Shaydullina’s opponent was being decided in the Kovanova – Schepetkova duel. Schepetkova had promising positions in both games, but it was Kovanova to capitalize on all her opportunities, winning game one and bailing out in game two.

The final eight Tomilova - Maltsevskaya made it clear that Alexandra, a rising star of our chess, was very tired. Having had so many tournaments in a row, it was against tough and merciless opposition at that! Honestly speaking, it has alway been beyond me why they put Alexandra through this Yugra meat grinder...

In game one Maltsevskaya hanged on until the last bullet, eventually surviving a lost position, and in game two she had no more inner resources to draw upon.  As opposed to that, Elena Tomilova carried on a textbook combination dating back to the days of Tarrasch and Lasker.

Tomilova – Maltsevskaya

Final eight, game two

16.Nd6! Bxd6   

It is risky to open up diagonals for the bishops; worthy of attention was 16…Nf4!? 17.Qe3 Nхd3 18.Nхс8 Qхс8 19.Rхd3 Ba6, winning back an exchange.   

17.exd6 Qxd6?   

Taking the last step into the abyss, which enables Tomilova to carry out a combination along the famous lines. However, unearthing something like 17...Nc3! 18.Bxh7+ Kxh7 19.Qd3+ Kg8 20.Bxc3 Qg5 21.g3 Qc5! is an easy nut for Alpha Zero, but by no means for those exhausted by the Yugra marathon.  

18.Bxh7+! Kxh7 19.Qh5+ Kg8 20.Bxg7 Kxg7   

Black is not helped out by 20...f6 21.Qg6 Nf4 22.Bxf8+ Nxg6 23.Bxd6, and White is up an exchange.  

21.Qg5+ Kh7 22.Rd4 

Now Black is forced to give up a queen, which marks transition into a technical stage of the game.   

22…Qb4 23.Qh4+ Kg7 24.Rxb4 Nxb4 25.Qxb4, winning shortly after.  

The remaining final eight game being played witnessed a real tragedy. Dina Belenkaya blundered in the opening to end up down an exchange and a couple of pawns. Then Alexandra Makarenko’s performance, devoid of resolution, had all her edge fizzled out, but she kept persisting nonetheless.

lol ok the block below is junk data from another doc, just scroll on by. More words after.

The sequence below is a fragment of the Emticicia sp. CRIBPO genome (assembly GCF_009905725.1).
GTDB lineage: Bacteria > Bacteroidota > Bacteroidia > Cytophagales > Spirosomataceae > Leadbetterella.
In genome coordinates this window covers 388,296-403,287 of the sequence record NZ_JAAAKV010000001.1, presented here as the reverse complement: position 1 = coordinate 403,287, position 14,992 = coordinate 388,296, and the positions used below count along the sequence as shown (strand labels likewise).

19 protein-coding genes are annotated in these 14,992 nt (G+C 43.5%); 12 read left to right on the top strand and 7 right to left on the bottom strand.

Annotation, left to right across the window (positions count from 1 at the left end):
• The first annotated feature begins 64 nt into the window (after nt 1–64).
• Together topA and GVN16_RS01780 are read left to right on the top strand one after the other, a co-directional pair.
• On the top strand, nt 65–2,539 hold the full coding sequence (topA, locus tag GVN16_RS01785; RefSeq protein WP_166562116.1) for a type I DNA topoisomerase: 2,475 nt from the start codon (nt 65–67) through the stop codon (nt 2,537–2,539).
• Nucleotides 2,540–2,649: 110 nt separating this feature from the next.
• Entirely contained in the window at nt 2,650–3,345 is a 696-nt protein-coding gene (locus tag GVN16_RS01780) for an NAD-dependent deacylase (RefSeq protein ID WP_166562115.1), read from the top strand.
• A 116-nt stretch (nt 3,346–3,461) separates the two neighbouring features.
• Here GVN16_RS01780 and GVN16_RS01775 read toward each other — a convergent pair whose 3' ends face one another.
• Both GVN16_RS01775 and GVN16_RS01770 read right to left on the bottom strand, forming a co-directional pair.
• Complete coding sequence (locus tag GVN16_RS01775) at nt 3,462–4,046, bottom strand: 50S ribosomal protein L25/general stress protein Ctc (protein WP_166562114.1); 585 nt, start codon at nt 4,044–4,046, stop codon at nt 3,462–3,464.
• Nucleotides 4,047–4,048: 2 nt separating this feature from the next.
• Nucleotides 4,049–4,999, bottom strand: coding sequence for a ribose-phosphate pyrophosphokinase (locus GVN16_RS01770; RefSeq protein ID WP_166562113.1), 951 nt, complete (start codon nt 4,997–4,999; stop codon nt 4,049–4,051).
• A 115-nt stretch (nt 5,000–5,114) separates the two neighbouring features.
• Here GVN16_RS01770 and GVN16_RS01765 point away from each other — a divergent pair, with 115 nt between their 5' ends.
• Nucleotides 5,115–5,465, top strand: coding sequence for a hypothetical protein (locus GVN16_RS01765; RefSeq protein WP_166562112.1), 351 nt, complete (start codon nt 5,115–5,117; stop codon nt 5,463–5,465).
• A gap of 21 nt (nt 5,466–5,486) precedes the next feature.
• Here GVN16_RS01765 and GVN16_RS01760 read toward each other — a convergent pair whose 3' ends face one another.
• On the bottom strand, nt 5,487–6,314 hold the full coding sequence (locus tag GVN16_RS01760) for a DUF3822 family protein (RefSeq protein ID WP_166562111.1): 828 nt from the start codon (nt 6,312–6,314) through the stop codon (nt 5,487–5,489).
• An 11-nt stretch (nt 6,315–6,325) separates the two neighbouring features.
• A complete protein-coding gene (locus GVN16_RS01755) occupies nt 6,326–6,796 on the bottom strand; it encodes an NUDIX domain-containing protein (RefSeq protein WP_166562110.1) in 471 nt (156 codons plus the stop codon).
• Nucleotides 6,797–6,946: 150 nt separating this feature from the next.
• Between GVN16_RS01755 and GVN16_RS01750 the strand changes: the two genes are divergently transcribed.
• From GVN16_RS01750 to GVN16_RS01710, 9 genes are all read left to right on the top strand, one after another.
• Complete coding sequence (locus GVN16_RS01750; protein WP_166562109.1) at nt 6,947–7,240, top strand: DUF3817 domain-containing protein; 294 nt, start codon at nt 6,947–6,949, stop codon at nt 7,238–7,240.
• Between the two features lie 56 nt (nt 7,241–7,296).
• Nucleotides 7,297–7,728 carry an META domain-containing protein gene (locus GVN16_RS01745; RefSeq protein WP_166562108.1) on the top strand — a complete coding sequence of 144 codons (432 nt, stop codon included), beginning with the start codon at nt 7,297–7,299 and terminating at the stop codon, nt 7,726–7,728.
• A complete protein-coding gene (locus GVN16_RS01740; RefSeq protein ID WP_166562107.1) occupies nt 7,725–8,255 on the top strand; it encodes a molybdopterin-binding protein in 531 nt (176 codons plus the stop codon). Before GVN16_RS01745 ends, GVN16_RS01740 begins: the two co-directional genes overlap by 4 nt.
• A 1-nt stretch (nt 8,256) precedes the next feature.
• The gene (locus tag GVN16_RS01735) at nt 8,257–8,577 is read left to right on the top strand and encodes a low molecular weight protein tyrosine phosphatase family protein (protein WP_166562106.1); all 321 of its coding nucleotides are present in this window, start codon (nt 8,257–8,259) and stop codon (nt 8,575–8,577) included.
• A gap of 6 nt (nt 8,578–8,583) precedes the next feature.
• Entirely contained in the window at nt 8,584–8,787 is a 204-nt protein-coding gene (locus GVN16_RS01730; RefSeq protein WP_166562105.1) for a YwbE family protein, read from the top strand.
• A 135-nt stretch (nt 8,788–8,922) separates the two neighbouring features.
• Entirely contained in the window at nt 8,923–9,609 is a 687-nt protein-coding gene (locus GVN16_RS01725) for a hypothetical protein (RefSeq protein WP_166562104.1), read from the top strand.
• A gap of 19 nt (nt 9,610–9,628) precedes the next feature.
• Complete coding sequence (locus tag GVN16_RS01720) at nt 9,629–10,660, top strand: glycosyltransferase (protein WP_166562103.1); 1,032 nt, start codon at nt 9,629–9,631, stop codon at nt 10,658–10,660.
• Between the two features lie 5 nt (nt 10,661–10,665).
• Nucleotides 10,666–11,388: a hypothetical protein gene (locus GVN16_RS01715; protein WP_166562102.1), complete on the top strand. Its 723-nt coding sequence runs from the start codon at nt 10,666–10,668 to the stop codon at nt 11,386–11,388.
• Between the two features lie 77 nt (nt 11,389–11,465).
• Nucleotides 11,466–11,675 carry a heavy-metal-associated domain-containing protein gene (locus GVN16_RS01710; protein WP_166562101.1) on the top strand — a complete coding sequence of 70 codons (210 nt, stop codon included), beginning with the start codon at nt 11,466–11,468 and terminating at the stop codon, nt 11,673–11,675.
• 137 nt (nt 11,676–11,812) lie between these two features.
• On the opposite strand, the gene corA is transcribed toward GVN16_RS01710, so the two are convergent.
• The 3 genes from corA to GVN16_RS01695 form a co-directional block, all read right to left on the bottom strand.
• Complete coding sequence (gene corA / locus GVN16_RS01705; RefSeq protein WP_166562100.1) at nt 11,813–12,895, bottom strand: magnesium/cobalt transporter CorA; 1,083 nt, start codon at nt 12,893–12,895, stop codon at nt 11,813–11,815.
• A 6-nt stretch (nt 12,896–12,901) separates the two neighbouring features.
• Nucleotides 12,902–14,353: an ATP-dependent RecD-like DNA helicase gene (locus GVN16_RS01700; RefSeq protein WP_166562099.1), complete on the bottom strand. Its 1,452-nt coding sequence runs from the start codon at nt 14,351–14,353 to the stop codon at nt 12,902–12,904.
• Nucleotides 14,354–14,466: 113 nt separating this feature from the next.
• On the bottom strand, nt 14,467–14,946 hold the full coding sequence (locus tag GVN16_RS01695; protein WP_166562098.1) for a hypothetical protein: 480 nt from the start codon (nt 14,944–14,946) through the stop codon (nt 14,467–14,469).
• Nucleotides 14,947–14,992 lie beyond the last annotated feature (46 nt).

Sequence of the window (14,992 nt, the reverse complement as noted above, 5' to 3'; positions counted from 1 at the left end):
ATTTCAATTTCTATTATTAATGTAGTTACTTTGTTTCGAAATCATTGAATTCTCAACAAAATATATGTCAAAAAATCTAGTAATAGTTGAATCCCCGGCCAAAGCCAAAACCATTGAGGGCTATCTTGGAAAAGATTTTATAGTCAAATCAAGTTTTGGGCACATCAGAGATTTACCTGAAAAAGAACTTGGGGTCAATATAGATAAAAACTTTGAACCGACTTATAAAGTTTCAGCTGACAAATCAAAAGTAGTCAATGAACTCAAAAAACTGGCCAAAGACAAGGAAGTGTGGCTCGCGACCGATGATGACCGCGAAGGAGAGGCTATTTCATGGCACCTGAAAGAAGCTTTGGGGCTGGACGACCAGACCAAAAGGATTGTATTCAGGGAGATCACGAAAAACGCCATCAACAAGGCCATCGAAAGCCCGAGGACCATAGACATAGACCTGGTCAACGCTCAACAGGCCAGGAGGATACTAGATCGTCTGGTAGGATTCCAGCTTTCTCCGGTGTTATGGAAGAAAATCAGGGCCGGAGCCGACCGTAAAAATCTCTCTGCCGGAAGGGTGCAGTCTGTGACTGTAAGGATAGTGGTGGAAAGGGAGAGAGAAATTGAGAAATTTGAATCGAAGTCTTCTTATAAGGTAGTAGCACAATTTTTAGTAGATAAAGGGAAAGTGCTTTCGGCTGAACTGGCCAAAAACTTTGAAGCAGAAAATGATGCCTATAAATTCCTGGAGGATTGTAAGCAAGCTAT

Belenkaya – Makarenko

Round 2


Black’s attempts to capitalize upon the passed pawns with 71...Kc3 fail as the white queen keeps the opponent’s king in a perpetual check. Even so, parting with the d5 pawn is not a good idea...   

71... Kb2? 72.Qd4+ Kc2 73.Qxd5 Qe7??   

Now Black is even losing, while 73...g4 would have kept the white king in prison.  

74.f3 Kc3 75.Kh3 Qe2 76.Kg4 Qe7 77.Qxg5, and Dina triumphed on move 101, which was a must-win game for her opponent after the opening.  

In the men’s final eight a confident victory 2:0 was scored by the rating favorite Dmitry Jakovenko over Alexandr Triapishko. Despite Alexandr ‘s fierce resistance, the home player prevailed nonetheless. Kirill Alekseenko defeated his countryman Daniil Lintchevski, and Dmitry Gordievsky, who will soon take part in the reserve Wijk aan Zee tournament, upset Dmitry Frolyanov twice through his favorite dynamic type of play. Also failing to stand the game tension against his peer David Paravyan was Maxim Chigaev. In both these matchups the losing sides obviously lacked a couple of rest days to be able to offer a full-fledged battle.    

A bad blunder was committed by the Rapid Grand Prix triumphant versus a talented 15-year-old Semen Lomasov.

Lomasov – Ponkratov

Round 2

Immediately after the game Ponkratov maintained that he was holding with 52...Rd6, even though White has ideas of either carrying out b3-b4 immediately or с3-с4 later on, with only two results possible. In any case, blundering a piece was a bad idea, especially since Lomasov’s clock had not that much time after all.   

52... Kc7? 53.c4 dxc4 54.d5, and Semen brought the point home. “Thank God!” “Time to go home, at last!” exclaimed Pavel when the match was over. I do hope that it was a happy end to everybody’s satisfaction.